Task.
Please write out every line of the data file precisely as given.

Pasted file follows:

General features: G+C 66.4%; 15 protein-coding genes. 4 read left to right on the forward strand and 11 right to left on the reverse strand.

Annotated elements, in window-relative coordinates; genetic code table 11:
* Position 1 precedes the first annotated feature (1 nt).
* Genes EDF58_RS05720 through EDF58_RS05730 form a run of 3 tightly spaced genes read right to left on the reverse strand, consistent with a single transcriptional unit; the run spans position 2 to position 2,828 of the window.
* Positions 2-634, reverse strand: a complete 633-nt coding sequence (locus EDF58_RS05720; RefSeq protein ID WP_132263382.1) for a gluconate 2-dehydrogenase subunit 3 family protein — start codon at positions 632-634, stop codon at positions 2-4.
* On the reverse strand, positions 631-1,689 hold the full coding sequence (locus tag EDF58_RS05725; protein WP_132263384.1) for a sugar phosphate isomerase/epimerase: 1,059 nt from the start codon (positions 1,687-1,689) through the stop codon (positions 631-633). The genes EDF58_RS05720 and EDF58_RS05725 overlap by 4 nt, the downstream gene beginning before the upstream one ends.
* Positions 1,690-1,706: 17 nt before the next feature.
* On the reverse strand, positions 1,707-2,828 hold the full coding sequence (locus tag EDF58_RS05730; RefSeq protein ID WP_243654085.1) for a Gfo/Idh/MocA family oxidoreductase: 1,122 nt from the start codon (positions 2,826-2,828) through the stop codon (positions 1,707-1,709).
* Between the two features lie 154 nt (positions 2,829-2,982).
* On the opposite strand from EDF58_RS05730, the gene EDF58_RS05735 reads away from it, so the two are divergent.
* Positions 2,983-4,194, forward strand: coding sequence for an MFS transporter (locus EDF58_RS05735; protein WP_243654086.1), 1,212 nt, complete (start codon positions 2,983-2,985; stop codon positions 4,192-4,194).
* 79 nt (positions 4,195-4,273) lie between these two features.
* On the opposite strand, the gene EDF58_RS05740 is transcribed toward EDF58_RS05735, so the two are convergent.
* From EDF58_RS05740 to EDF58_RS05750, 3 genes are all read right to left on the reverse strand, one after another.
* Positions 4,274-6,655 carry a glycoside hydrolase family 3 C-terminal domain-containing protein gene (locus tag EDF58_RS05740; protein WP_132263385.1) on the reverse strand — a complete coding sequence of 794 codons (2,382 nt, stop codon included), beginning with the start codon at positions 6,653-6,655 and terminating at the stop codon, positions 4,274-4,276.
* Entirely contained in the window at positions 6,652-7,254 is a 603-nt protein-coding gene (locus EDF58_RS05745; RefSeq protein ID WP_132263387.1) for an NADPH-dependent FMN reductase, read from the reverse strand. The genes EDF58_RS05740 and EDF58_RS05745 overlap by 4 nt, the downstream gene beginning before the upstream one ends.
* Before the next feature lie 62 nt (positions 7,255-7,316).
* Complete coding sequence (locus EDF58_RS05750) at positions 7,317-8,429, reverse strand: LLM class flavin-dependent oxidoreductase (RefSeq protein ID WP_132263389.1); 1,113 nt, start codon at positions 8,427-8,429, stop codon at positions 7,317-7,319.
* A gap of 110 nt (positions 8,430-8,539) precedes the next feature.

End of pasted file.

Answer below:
General features: G+C 66.4%; 15 protein-coding genes. 4 read left to right on the forward strand and 11 right to left on the reverse strand.

Annotated elements, in window-relative coordinates; genetic code table 11:
* Position 1 precedes the first annotated feature (1 nt).
* Genes EDF58_RS05720 through EDF58_RS05730 form a run of 3 tightly spaced genes read right to left on the reverse strand, consistent with a single transcriptional unit; the run spans position 2 to position 2,828 of the window.
* Positions 2-634, reverse strand: a complete 633-nt coding sequence (locus EDF58_RS05720; RefSeq protein ID WP_132263382.1) for a gluconate 2-dehydrogenase subunit 3 family protein — start codon at positions 632-634, stop codon at positions 2-4.
* On the reverse strand, positions 631-1,689 hold the full coding sequence (locus tag EDF58_RS05725; protein WP_132263384.1) for a sugar phosphate isomerase/epimerase: 1,059 nt from the start codon (positions 1,687-1,689) through the stop codon (positions 631-633). The genes EDF58_RS05720 and EDF58_RS05725 overlap by 4 nt, the downstream gene beginning before the upstream one ends.
* Positions 1,690-1,706: 17 nt before the next feature.
* On the reverse strand, positions 1,707-2,828 hold the full coding sequence (locus tag EDF58_RS05730; RefSeq protein ID WP_243654085.1) for a Gfo/Idh/MocA family oxidoreductase: 1,122 nt from the start codon (positions 2,826-2,828) through the stop codon (positions 1,707-1,709).
* Between the two features lie 154 nt (positions 2,829-2,982).
* On the opposite strand from EDF58_RS05730, the gene EDF58_RS05735 reads away from it, so the two are divergent.
* Positions 2,983-4,194, forward strand: coding sequence for an MFS transporter (locus EDF58_RS05735; protein WP_243654086.1), 1,212 nt, complete (start codon positions 2,983-2,985; stop codon positions 4,192-4,194).
* 79 nt (positions 4,195-4,273) lie between these two features.
* On the opposite strand, the gene EDF58_RS05740 is transcribed toward EDF58_RS05735, so the two are convergent.
* From EDF58_RS05740 to EDF58_RS05750, 3 genes are all read right to left on the reverse strand, one after another.
* Positions 4,274-6,655 carry a glycoside hydrolase family 3 C-terminal domain-containing protein gene (locus tag EDF58_RS05740; protein WP_132263385.1) on the reverse strand — a complete coding sequence of 794 codons (2,382 nt, stop codon included), beginning with the start codon at positions 6,653-6,655 and terminating at the stop codon, positions 4,274-4,276.
* Entirely contained in the window at positions 6,652-7,254 is a 603-nt protein-coding gene (locus EDF58_RS05745; RefSeq protein ID WP_132263387.1) for an NADPH-dependent FMN reductase, read from the reverse strand. The genes EDF58_RS05740 and EDF58_RS05745 overlap by 4 nt, the downstream gene beginning before the upstream one ends.
* Before the next feature lie 62 nt (positions 7,255-7,316).
* Complete coding sequence (locus EDF58_RS05750) at positions 7,317-8,429, reverse strand: LLM class flavin-dependent oxidoreductase (RefSeq protein ID WP_132263389.1); 1,113 nt, start codon at positions 8,427-8,429, stop codon at positions 7,317-7,319.
* A gap of 110 nt (positions 8,430-8,539) precedes the next feature.